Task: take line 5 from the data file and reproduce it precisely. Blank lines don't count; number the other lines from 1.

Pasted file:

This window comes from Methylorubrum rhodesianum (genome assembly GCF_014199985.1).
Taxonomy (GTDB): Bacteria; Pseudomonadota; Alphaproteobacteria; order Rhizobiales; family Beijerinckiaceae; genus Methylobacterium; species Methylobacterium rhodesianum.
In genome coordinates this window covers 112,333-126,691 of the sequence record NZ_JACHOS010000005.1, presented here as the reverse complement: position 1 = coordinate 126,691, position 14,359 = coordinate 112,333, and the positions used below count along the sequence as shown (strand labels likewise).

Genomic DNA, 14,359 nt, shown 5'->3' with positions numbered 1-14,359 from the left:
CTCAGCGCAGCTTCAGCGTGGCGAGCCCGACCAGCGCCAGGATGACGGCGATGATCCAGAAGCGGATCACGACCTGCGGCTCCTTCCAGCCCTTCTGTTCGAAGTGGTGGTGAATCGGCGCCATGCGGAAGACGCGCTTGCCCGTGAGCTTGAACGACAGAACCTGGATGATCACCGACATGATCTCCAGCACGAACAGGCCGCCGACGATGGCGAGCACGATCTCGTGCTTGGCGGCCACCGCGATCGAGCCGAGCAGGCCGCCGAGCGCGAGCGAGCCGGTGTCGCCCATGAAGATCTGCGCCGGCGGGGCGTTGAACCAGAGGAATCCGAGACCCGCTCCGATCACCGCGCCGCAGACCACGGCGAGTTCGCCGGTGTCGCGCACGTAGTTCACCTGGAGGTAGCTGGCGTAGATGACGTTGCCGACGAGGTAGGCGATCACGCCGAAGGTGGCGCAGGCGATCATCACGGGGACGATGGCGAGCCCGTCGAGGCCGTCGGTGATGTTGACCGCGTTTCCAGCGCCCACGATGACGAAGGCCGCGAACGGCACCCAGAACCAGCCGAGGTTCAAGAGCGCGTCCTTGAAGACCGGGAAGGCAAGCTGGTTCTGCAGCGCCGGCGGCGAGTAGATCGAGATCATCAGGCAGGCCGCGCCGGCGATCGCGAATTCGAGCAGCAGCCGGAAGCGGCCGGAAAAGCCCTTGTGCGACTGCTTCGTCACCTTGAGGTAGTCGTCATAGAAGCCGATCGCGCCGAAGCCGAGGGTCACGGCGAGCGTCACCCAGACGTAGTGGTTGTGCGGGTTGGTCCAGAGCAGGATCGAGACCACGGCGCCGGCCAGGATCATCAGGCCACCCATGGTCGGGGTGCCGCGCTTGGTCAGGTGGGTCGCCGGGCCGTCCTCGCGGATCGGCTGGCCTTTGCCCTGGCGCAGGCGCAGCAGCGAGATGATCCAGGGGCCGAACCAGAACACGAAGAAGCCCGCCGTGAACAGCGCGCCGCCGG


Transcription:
CTCAGCGCAGCTTCAGCGTGGCGAGCCCGACCAGCGCCAGGATGACGGCGATGATCCAGAAGCGGATCACGACCTGCGGCTCCTTCCAGCCCTTCTGTTCGAAGTGGTGGTGAATCGGCGCCATGCGGAAGACGCGCTTGCCCGTGAGCTTGAACGACAGAACCTGGATGATCACCGACATGATCTCCAGCACGAACAGGCCGCCGACGATGGCGAGCACGATCTCGTGCTTGGCGGCCACCGCGATCGAGCCGAGCAGGCCGCCGAGCGCGAGCGAGCCGGTGTCGCCCATGAAGATCTGCGCCGGCGGGGCGTTGAACCAGAGGAATCCGAGACCCGCTCCGATCACCGCGCCGCAGACCACGGCGAGTTCGCCGGTGTCGCGCACGTAGTTCACCTGGAGGTAGCTGGCGTAGATGACGTTGCCGACGAGGTAGGCGATCACGCCGAAGGTGGCGCAGGCGATCATCACGGGGACGATGGCGAGCCCGTCGAGGCCGTCGGTGATGTTGACCGCGTTTCCAGCGCCCACGATGACGAAGGCCGCGAACGGCACCCAGAACCAGCCGAGGTTCAAGAGCGCGTCCTTGAAGACCGGGAAGGCAAGCTGGTTCTGCAGCGCCGGCGGCGAGTAGATCGAGATCATCAGGCAGGCCGCGCCGGCGATCGCGAATTCGAGCAGCAGCCGGAAGCGGCCGGAAAAGCCCTTGTGCGACTGCTTCGTCACCTTGAGGTAGTCGTCATAGAAGCCGATCGCGCCGAAGCCGAGGGTCACGGCGAGCGTCACCCAGACGTAGTGGTTGTGCGGGTTGGTCCAGAGCAGGATCGAGACCACGGCGCCGGCCAGGATCATCAGGCCACCCATGGTCGGGGTGCCGCGCTTGGTCAGGTGGGTCGCCGGGCCGTCCTCGCGGATCGGCTGGCCTTTGCCCTGGCGCAGGCGCAGCAGCGAGATGATCCAGGGGCCGAACCAGAACACGAAGAAGCCCGCCGTGAACAGCGCGCCGCCGG